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Geffrey Michael Davis

Geffrey Michael Davis

Assoc Professor

J. William Fulbright College of Arts & Sciences

(ENGL)-English

Phone: 479-575-4801

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Geffrey Davis is the author of two full-length collections of poetry: Night Angler, winner of the 2018 James Laughlin Award from the Academy of American Poets, and Revising the Storm, winner of the 2013 A. Poulin Jr. Poetry Prize. He is also the author of the chapbook Begotten, co-written with F. Douglas Brown. His poems have been published in Crazyhorse, Mississippi Review, New England Review, New York Times Magazine, The New Yorker, PBS NewsHour, Ploughshares, and elsewhere. Named a finalist for the Hurston/Wright Legacy Award, Davis has received the Anne Halley Poetry Prize, the Dogwood Prize in Poetry, and the Wabash Prize for Poetry, as well as fellowships from Bread Loaf, Cave Canem, the National Endowment for the Arts, and the Vermont Studio Center. He was also awarded a Public Engagment Fellowship from the Whiting Foundation for his work with The Prison Story Project. A native of the Pacific Northwest, Davis also teaches for The Rainier Writing Workshop, Pacific Lutheran University's low-residency MFA program.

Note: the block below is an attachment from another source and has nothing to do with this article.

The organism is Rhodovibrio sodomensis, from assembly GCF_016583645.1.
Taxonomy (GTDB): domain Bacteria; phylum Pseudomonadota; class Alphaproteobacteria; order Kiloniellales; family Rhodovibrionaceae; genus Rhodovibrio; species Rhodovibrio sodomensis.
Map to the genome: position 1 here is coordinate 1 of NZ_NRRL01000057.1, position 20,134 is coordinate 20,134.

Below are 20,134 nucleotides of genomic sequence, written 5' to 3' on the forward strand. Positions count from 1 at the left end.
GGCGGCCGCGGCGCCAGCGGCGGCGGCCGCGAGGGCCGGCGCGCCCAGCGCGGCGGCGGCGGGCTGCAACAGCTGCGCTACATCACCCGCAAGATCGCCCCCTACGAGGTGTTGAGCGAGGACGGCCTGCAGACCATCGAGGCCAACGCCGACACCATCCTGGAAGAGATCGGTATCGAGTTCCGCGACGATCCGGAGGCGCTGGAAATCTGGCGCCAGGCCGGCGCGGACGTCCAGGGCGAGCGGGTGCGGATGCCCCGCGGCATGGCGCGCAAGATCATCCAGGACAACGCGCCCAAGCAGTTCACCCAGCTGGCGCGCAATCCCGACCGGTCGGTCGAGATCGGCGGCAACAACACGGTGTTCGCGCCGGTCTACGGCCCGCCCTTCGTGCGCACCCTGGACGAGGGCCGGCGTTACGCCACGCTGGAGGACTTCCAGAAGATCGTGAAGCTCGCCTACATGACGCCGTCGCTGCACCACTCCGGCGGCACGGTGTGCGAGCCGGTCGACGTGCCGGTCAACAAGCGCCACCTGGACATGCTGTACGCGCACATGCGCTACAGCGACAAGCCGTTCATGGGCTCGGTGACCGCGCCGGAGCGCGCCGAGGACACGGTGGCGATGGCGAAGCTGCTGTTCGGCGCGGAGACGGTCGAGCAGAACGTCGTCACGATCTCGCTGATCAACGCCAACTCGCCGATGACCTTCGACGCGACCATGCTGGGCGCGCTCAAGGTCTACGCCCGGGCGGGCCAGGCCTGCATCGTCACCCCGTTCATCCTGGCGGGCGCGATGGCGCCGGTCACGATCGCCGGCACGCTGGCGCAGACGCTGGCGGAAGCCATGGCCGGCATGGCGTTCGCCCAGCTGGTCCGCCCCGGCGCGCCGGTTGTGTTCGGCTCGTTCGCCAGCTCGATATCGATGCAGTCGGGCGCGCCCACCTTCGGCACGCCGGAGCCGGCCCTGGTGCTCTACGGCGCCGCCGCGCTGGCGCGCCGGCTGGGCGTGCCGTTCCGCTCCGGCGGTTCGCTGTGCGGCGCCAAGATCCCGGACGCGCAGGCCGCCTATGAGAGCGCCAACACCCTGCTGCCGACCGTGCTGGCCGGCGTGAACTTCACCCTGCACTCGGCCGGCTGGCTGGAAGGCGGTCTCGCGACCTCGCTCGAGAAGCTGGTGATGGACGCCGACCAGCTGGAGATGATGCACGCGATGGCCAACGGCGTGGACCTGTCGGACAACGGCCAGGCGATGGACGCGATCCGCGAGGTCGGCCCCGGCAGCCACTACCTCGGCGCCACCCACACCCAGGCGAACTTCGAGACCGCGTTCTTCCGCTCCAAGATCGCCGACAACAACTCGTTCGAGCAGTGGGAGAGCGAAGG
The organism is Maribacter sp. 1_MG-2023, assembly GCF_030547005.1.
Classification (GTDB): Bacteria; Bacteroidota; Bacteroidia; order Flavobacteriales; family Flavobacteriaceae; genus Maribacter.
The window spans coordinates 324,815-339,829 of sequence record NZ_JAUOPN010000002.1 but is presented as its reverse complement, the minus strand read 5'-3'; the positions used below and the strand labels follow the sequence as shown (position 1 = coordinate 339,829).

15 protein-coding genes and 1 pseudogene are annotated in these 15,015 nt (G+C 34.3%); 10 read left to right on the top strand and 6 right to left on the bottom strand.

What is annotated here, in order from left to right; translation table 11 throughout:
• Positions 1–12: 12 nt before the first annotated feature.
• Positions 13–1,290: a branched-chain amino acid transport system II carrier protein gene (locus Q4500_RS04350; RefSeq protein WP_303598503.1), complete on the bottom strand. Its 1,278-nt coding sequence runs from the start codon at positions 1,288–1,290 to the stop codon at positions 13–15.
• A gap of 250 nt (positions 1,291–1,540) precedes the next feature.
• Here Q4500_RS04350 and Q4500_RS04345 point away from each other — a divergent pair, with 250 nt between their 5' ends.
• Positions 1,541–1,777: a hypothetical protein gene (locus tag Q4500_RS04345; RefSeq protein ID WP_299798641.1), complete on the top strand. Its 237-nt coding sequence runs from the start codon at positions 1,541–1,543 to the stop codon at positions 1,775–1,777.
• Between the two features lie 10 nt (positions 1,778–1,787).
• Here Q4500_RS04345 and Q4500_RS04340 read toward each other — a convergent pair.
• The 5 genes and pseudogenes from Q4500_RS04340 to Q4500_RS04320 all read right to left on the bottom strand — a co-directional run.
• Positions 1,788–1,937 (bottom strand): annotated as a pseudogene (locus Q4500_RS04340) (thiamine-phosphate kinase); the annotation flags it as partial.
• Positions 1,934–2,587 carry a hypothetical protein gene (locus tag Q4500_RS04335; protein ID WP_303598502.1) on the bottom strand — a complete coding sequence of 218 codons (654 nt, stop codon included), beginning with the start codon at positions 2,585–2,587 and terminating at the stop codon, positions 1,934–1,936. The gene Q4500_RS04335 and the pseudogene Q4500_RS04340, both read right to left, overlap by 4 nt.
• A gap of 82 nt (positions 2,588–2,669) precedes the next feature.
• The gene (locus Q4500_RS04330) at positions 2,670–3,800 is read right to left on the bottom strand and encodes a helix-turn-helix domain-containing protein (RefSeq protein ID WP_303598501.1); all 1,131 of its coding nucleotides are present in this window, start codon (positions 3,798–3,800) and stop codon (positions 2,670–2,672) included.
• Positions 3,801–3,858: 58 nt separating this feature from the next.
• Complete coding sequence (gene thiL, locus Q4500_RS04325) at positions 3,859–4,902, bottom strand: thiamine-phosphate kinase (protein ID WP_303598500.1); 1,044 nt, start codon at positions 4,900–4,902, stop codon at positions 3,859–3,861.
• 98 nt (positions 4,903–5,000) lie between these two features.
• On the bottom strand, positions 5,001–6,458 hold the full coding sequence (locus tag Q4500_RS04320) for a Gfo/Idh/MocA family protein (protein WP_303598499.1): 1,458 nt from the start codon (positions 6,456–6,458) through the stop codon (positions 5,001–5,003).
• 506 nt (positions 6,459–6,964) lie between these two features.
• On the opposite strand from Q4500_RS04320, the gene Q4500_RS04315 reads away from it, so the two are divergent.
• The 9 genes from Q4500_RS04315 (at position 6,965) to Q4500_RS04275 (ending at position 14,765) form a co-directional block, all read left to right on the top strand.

NIGHT ANGLER  (BOA Editions, 2019)
Geffrey Davis’s second collection of poems reads as an evolving love letter and meditation on what it means to raise an American family. In poems that express a deep sense of gratitude and wonder, Davis delivers a heart-strong prayer that longs for home, for safety for black lives, and for the messy success of breaking through the trauma of growing up during the crack epidemic to create a new model of fatherhood. Filled with humor and tenderness, Night Angler sings its own version of a song called grace—sung with a heavy and hopeful mix of inherited notes and discovered chords.

 

REVISING THE STORM  (BOA Editions, 2014)
This debut collection by Cave Canem fellow Geffrey Davis burrows under the surface of gender, addiction, recovery, clumsy love, bitterness, and faith. The tones explored—tender, comic, wry, tragic—interrogate male subjectivity and privilege, as they examine their “embarrassed desires” for familial connection, sexual love, compassion, and repair. Revising the Storm also speaks to the sons and daughters affected by the drug/crack epidemic of the ’80s and addresses issues of masculinity and its importance in family.